London City Guide Part One – Where to Stay
London is undoubtedly one of my favorite destinations and I have visited this city more times than I can recall. It is a cosmopolitan destination that is very easy to get to from the East Coast of the US and it has famously been said that “when a man has grown tired of London then he is tired of life, for there is in London all that life has to offer.” I have to say that I whole-heartedly agree! I first visited London as a child with my parents and it was my first international trip. My brother and I climbed all around the Tower of London and marveled at Westminster Cathedral. It was a truly fantastic experience and I highly recommend London as a destination both to those traveling with children and without. Public transportation is clean, efficient and easy to use. London is also very walkable and I highly recommend walking when you can simply because there is so much to see! You never know what you might happen upon in a city that has stood for over 2,000 years!
Some Hotels Will Have Quiet Courtyards and Gardens to Enjoy
The area that I most highly recommend is St. James’. While St. James’ is a small area, it truly has a fantastic location. There is a good selection of lovely hotels just off of main roads so they are nice and quiet – many have beautiful little courtyards that make you feel as though you are in a much more private place than right in the middle of London! You are also within a short walk of nearly all the major sites in London. Walk five or ten minutes and you will see Buckingham Palace, Admiralty Arch, Westminster Cathedral, The Palace of Westminster (commonly called the Houses of Parliament), St. Margaret’s Church, the London Eye, London Aquarium, Whitehall, and many more. At the end of Whitehall is Trafalgar Square which marks the beginning of the West End Theater District so you also have an easy walk to the theaters. St. James’ is a delightful, quiet area with many options for sightseeing and lovely hotels to boot. You also have several Royal Parks on your doorstep including St. James’ Park (grab an ice cream and a bench with a view of Buckingham Palace or the famous white pelicans) and across the road there is Green Park which leads up to Hyde Park on one corner and the Ritz on the other. Once you cross the road towards Hyde Park (head past Apsley House) you will be in Mayfair - probably one of the most instantly recognizable place names in London. Some of the most famous luxury hotels in the city line the western edge of Mayfair overlooking Hyde Park. While many of the Georgian mansions for which the area is so famous have been converted in to embassies, Mayfair has retained its exclusive look and feel. Head over to Bond Street for some of London's most desirable shopping. Formed as a retail center in the late 1700s, Bond Street is today one of the most expensive and sought after strips of real estate in Europe. If you cannot find exactly what you are looking for in St. James’ then try Westminster, it is immediately adjacent and while it tends to be a bit more commercial – there are many nice places to stay here a well. In the evenings take a stroll down along The Embankment – it will be much quieter then and you can appreciate the beauty of the city lit up at night. There are also a number of monuments along the way to stop and pay a visit to including an Ancient Egyptian obelisk – many still show the damage done to them from bombs during the Blitz. They serve as a moving reminder that not so long ago we could not so peacefully walk along the Thames as we do now.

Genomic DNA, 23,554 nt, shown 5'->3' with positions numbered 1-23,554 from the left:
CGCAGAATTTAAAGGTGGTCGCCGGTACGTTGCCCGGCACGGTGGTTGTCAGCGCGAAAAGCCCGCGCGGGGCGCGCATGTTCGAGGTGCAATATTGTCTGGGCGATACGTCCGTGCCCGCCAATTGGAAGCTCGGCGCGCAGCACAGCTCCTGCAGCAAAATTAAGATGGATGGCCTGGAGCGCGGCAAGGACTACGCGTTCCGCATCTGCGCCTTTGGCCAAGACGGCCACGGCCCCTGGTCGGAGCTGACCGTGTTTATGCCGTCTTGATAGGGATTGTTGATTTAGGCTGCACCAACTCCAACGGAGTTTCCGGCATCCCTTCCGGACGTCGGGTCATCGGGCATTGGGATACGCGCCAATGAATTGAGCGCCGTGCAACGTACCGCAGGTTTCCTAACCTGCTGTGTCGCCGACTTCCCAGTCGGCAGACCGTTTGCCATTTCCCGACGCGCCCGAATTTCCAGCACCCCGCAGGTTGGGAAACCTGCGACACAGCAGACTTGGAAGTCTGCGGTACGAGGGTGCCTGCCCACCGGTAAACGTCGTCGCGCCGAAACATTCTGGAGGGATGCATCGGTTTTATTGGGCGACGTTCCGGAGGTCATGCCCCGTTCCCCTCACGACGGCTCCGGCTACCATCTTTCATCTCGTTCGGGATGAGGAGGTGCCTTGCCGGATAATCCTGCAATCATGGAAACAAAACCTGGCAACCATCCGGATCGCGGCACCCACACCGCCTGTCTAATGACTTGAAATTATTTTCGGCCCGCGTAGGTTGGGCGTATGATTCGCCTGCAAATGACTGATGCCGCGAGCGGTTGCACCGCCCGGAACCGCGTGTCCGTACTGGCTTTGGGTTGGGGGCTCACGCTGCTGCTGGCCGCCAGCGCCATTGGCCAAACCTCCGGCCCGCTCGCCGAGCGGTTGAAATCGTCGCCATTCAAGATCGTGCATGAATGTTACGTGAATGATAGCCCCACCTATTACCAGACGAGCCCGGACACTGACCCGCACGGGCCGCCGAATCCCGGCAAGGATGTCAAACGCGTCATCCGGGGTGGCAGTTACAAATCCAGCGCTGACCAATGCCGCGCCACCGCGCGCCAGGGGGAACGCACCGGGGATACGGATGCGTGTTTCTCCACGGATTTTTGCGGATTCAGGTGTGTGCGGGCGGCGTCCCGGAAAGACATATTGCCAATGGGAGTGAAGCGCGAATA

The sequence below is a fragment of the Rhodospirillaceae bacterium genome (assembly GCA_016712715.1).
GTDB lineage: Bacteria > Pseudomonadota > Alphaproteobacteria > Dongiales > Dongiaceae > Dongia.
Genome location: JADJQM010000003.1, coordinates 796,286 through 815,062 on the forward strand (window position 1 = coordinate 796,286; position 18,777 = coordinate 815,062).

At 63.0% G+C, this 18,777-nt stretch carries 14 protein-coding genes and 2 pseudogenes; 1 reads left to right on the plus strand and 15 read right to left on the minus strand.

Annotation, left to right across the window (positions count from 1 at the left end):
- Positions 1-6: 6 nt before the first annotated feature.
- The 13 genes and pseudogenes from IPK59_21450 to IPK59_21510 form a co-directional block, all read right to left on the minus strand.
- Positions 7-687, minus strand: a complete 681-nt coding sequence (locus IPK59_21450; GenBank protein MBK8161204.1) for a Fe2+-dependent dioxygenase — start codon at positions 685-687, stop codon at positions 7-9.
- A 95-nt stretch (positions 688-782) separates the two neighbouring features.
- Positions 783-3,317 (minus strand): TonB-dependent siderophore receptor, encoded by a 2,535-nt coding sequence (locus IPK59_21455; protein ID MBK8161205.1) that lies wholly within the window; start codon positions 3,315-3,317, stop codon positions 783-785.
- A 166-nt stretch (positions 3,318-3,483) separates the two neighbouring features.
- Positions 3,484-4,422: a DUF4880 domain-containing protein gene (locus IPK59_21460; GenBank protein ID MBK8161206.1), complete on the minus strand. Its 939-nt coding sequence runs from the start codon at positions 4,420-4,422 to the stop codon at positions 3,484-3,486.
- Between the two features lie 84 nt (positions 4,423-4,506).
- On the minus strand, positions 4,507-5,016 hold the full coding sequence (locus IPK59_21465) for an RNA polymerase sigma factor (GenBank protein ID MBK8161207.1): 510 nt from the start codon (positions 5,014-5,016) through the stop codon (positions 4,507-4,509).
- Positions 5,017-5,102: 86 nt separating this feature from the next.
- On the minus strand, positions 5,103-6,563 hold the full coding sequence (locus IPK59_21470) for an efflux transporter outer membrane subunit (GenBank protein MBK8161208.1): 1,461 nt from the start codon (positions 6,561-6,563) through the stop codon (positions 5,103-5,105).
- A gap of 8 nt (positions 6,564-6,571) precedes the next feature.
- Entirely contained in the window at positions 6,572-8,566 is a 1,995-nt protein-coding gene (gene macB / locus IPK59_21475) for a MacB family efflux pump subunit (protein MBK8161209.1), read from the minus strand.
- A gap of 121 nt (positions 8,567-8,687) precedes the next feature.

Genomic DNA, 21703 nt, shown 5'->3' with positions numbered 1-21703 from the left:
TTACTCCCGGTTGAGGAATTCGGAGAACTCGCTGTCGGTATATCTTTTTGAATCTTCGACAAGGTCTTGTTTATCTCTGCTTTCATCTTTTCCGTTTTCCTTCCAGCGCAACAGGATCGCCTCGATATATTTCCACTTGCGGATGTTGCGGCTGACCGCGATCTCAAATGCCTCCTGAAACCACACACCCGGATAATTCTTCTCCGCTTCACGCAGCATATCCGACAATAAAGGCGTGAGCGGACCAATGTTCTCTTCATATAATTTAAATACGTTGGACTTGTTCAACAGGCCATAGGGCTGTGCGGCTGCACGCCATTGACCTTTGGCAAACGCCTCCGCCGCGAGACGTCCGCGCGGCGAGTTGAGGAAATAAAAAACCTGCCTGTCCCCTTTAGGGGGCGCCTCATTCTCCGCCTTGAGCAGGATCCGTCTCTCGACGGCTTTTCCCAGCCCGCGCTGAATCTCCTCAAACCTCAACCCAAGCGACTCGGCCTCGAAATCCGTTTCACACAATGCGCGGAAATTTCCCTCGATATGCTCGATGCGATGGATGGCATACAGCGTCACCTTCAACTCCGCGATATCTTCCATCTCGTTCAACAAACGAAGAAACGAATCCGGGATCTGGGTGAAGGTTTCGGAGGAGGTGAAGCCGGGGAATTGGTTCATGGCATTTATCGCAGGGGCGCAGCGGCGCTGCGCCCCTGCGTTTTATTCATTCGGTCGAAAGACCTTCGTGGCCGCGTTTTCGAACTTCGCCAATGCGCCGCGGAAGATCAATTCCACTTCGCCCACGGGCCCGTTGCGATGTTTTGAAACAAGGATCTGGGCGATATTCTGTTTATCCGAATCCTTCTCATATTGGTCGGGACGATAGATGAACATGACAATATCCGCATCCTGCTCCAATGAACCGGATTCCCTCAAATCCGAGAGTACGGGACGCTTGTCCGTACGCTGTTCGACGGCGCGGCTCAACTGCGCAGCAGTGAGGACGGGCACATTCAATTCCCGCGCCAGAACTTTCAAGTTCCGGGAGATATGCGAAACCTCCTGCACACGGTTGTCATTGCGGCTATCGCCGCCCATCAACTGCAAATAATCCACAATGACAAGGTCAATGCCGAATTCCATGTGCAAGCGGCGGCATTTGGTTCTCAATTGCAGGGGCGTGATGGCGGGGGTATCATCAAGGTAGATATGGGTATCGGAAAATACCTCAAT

The City is always open for business